Styrvoky et al. [33] reported that when ssRAB was combined with rEBUS and cone beam CT, the diagnostic accuracy reached 91.4%. Two hundred ssRAB procedures were performed to sample 209 nodules in 198 patients. The median size of the lesions was 19 mm, with 47.8% located in the periphery. Pneumothorax was the sole complication, occurring in 1% (two out of 200) of the procedures, with half of those cases necessitating the insertion of a chest tube [33].
Yu Lee-Mateus et al. [9] retrospectively analyzed the diagnostic performance of ssRAB and computed tomography-guided transthoracic biopsy (CTTB). The study included a total of 225 participants, with 113 assigned to the ssRAB group, and 112 to the CTTB group. The overall diagnostic yield was 87.6% for ssRAB, and 88.4% for CTTB. In terms of malignancy, ssRAB demonstrated a sensitivity of 82.1% and a specificity of 100%, while CTTB exhibited a sensitivity of 88.5% and a specificity of 100%. Complication rate was significantly higher for CTTB compared to RAB (17% vs. 4.4%, p=0.002). Four patients in the RAB group and 18 in the CTTB group experienced a pneumothorax that necessitated hospital admission for monitoring or the insertion of a chest tube [9].
A Prospective Evaluation of the Clinical Utility for the Ion Endoluminal System (PRECIsE) study is a prospective, multicenter, single-arm, clinical study that enrolled subjects ≥18 years old with solid or subsolid pulmonary nodules of greater than 1 cm but less than 3.5 cm diameter. The aim of the study was to evaluate the clinical utility and performance of ssRAB [34]. The study reported preliminary data from 69 subjects who were enrolled across six medical centers, beginning in March 2019. Mean nodule diameter was 17.0±5.5 mm, and the incidence of CTBS was 25%. The diagnostic yield was 83% (57/69). The study reported similar diagnostic yield for both smaller and larger nodules. Nodules of 1 to 2 cm diameter showed a diagnostic yield of 82% (40/49), while nodules of 2 to 3 cm diameter showed a diagnostic yield of 85% (17/20). There was no pneumothorax complication requiring chest tube insertion [35].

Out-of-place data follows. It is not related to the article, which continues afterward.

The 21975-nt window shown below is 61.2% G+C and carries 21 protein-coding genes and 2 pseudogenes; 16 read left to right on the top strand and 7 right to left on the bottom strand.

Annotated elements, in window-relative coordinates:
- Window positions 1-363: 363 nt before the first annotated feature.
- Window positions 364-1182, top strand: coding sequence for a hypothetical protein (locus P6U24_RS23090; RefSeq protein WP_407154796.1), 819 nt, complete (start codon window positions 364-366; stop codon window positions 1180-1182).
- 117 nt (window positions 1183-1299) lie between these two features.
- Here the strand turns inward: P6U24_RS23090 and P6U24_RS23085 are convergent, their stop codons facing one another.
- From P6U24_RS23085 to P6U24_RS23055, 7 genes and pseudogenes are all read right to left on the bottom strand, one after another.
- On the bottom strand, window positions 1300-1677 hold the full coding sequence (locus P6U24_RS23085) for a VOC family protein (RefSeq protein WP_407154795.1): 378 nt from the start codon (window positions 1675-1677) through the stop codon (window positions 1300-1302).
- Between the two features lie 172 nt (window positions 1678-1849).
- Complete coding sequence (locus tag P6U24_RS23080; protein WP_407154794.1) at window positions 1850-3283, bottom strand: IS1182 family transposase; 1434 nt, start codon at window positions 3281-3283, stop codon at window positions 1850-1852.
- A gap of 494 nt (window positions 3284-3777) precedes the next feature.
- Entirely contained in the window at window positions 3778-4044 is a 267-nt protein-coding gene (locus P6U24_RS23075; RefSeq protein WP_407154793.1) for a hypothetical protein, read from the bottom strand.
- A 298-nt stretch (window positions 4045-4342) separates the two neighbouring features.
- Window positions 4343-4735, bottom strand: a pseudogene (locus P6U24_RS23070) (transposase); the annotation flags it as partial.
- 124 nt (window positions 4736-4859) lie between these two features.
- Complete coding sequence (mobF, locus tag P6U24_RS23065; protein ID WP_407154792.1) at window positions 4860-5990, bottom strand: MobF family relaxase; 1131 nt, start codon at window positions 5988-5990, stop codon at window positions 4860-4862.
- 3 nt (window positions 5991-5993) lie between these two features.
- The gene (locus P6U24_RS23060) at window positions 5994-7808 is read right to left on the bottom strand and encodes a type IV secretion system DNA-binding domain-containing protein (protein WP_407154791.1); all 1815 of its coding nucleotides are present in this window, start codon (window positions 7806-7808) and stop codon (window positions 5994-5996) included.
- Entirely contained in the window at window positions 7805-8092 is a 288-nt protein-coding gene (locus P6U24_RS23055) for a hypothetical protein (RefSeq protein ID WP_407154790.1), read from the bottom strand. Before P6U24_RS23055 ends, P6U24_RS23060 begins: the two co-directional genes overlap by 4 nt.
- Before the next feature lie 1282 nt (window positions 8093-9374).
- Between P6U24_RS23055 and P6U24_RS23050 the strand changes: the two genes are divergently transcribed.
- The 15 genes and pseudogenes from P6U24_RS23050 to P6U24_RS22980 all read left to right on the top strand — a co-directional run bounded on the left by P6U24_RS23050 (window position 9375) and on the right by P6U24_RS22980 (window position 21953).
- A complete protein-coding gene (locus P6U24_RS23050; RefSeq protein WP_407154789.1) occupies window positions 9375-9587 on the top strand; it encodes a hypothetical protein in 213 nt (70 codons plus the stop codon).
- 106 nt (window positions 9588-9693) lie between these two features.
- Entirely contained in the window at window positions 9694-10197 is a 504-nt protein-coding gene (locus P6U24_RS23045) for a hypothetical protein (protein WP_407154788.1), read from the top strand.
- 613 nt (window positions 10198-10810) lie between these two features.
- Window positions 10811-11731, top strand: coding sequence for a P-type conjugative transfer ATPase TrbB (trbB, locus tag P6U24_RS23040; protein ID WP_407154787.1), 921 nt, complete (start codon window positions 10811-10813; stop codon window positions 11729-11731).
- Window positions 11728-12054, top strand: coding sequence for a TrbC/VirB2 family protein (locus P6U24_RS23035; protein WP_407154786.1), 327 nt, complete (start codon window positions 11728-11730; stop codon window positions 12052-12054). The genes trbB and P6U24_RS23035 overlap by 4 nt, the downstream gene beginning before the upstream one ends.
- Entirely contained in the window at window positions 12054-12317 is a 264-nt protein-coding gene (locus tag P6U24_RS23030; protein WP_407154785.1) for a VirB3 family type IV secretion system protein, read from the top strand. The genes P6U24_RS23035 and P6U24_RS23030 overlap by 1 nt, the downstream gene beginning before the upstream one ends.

Transbronchial Lung Cryobiopsy

The development of cryobiopsy technology was inspired by the Joule-Thomson principle, where rapid freezing occurs with the sudden expansion of certain gases as they move from a high-pressure to a low-pressure environment [36]. Transbronchial lung cryobiopsy (TBLC) has been widely accepted as a biopsy method for interstitial lung diseases [37]. This technique utilizes a freezing probe to collect lung tissue samples that are superior in size and quality, compared to those obtained through conventional TBLB [38]. Cryobiopsy can be used in combination with ENB or RAB, as well as conventional biopsy modalities, to improve diagnostic yield [39,40].
Recently, TBLC has been widely used in the diagnosis of PPLs. In particular, with the development of a 1.1 mm cryoprobe, it has become possible to perform cryobiopsy through a GS following conventional biopsies, such as forceps, aspiration needle, and brushing, when performing rEBUS-GS-TBLB [10-12].
It has been reported that when cryobiopsy is used in combination with the conventional biopsy methods, diagnostic yield increases. In the case of ‘adjacent to’ on rEBUS, relatively higher benefit can be obtained than in the case of ‘within.’ Several retrospective studies have reported that when cryobiopsy is performed following conventional biopsy in the ‘adjacent to’ lesions, an additional diagnostic yield of 14.5% to 29.9% can be obtained [10-12]. In addition, Matsumoto et al. [11] reported that lesions with a negative bronchus sign had a relatively high additional diagnostic yield, compared to lesions with a positive bronchus sign (15.4% vs. 6.3%, p=0.011).